Saturday, 24 January 2015

I know things are getting past me when I can't even put a band-aid on

I had an earth shattering experience the other day. One of those moments when you know the world has changed and you're not sure it's for the better.

It began very simply. I cut my finger. Not all that badly, but it was one of those fiddly cuts right on the end of my finger, where it tends to bleed quite a lot. Also, I was in the middle of washing the dishes when it happened (of course, washing the dishes was actually how it happened. Or to be exact, washing one of those new-fangled clever cutting thingies which we seem to accumulate in our kitchen). Obviously, I wanted to get it cleaned up and sealed up as quickly as possible, so I could get back to finishing the dishes.

So I run down to the bathroom and grab a band-aid. I have to give my finger a bit of a wipe because it was soaking wet, and everybody knows that you can't put a band-aid on a wet finger. When I get it suitably dry, I rip the paper off the band-aid and I go to put it on my finger. This is where the trouble started.

I couldn't figure it out. The band-aid was different to the simple, old-fashioned ones I was used to. It seemed to have tabs sticking out all over the place. I pulled and prodded and ripped and tugged and eventually managed to get the various tabs off, but by this point the whole thing had stuck to itself (as band-aids do).

I groaned and tossed it in the sink, and then tried another. Same deal. I couldn't for the life of my figure out how to get these band-aids to work. And all the while, my finger is dripping blood all over the sink.

Finally, after I think I'd tossed out about five, I managed to get a band-aid onto my finger. And then, because I wasn't actually able to apply it very well, I added a second, and a third. In the end, rather than a small cut, it looked like I'd chopped half my finger off.

But here's the thing. Since when were band-aids so hard to put on? I remember when I was a kid, I had no trouble putting band-aids on. But now, someone has invented a new and improved band-aid which is impossible to use.

To me it's a sign. A sign of a world I no longer understand? A sign of a world which, to me, is just a little more bonkers than it used to be. When I'm no longer able to do something simple, like put a band-aid on, I know that things are really starting to get past me.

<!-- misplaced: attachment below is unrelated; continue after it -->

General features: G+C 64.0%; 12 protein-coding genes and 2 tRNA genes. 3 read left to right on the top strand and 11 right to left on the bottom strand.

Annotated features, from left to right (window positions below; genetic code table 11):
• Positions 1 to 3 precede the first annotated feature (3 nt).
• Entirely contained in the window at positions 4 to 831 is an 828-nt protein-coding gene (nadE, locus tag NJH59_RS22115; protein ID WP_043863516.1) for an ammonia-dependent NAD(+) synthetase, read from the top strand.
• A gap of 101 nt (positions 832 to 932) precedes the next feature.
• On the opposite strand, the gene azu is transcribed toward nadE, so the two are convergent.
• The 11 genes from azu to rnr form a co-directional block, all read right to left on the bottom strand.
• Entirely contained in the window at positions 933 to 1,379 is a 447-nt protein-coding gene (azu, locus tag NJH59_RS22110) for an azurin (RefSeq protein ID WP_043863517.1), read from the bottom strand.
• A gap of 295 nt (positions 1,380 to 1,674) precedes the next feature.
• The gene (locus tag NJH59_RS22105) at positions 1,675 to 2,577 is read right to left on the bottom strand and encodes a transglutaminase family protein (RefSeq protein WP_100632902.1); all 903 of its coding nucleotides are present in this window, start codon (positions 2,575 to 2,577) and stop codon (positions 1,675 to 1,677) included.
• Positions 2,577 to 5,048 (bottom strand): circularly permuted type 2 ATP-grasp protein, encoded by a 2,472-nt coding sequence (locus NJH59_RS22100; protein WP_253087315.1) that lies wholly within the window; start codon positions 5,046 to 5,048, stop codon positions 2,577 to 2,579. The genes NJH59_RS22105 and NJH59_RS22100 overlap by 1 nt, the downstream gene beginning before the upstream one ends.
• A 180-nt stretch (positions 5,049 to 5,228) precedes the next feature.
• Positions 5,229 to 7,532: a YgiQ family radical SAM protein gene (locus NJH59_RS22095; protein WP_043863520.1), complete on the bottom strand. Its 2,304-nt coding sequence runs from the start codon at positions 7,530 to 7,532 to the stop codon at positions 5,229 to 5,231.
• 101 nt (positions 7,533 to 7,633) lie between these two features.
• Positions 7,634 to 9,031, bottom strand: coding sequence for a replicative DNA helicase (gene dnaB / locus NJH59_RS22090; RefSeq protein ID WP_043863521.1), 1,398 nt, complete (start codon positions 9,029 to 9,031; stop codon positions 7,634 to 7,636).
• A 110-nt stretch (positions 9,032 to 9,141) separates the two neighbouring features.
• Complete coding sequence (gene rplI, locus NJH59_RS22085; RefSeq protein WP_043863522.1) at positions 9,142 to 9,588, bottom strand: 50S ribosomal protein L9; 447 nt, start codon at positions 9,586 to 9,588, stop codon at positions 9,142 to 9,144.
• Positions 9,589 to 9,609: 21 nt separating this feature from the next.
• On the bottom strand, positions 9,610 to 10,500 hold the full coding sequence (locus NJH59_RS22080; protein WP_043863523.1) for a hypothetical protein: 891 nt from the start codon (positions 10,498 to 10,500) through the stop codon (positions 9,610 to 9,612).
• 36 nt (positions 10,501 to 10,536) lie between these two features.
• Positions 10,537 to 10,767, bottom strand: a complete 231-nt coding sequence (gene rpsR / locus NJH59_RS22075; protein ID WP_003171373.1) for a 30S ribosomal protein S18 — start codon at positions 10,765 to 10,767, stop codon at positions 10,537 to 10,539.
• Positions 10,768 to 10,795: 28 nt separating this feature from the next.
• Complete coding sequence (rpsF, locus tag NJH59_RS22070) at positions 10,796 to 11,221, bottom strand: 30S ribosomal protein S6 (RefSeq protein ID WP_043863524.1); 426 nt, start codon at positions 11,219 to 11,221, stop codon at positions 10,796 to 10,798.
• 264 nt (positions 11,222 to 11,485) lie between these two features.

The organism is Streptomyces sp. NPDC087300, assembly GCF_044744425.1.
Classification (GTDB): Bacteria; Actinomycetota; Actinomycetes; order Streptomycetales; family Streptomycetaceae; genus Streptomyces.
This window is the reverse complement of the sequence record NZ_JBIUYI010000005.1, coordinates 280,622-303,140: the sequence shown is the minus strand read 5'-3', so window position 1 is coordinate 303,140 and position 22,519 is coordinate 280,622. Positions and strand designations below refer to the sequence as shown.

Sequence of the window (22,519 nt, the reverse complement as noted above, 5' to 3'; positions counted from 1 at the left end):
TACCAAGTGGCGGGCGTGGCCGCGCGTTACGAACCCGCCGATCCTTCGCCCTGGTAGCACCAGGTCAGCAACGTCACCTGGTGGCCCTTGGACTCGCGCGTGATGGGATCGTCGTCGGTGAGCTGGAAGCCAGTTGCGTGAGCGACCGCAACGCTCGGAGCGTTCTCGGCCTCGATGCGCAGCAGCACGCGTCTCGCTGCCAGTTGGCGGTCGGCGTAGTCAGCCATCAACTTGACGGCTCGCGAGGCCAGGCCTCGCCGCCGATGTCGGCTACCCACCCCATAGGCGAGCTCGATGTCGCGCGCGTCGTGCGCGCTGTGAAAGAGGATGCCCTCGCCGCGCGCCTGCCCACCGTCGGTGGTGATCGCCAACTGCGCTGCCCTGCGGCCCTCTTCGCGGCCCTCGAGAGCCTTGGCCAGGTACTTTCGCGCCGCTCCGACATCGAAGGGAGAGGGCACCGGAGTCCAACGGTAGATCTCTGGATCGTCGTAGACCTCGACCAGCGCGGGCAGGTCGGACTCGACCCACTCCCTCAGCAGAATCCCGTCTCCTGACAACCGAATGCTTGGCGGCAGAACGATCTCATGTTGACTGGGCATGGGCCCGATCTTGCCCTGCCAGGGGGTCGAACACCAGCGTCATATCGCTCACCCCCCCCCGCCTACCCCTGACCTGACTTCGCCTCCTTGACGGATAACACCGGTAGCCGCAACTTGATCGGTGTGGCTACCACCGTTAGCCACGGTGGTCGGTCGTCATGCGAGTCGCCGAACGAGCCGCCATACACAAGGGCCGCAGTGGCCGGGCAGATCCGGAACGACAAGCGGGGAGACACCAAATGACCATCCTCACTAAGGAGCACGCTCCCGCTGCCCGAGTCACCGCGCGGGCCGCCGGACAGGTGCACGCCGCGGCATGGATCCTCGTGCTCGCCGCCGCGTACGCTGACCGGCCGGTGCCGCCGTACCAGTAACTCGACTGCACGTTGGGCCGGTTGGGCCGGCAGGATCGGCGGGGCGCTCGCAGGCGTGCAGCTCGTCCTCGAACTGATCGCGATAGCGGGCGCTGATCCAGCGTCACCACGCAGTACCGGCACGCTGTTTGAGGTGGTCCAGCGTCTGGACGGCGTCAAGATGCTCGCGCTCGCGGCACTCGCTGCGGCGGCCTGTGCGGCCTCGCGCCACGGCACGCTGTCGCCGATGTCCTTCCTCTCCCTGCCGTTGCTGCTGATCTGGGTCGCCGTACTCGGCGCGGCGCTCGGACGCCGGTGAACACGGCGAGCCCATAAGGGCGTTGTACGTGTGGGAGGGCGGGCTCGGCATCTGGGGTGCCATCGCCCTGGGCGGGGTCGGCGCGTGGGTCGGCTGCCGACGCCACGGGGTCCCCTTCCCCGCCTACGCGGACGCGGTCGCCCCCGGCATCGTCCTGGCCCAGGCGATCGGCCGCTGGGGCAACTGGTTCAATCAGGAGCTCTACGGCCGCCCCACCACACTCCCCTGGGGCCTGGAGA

Have a good week - and please be careful if sharp cutting things.

1 comment:

  1. I used to be good at working things out. I never read instruction. I intuited. And I got on just fine. And then one day I didn’t. It was probably an Elastoplast (we do have Band-Aid here but that’s not the brand I think of first) or something innocuous like that and it was downhill from there on. Now there’re so many things I don’t fully get. Like mobile phones or TV remotes or Twitter. I had to ask my daughter how Twitter worked because I couldn’t get my head around it. It simply didn’t make any sense to me. Who was I talking to and why? I remember the look on her face too. It said, “Aw, bless.” I still don’t get Twitter and all I use my TV remote for is to turn the damn thing on and change channels. I make phone calls on my phone: what else would you have a mobile phone for? My wife’s father has Alzheimer’s and he has a mobile phone—he calls it his “buzzer”—and it has one button and calls one person and I think that’s a great idea. Mine would have two, one for my wife and a second for my daughter but I could live with one. What surprises me is how readily I’ve come to terms with these new limitations. I have no real desire to rage against the dying of the light. I’m not ready to die—far from it—but I’m happy not to have to rush abound like I used to. Although I do have to agree with you when it comes to sticking plasters. They’re not quite as user friendly as they used to be.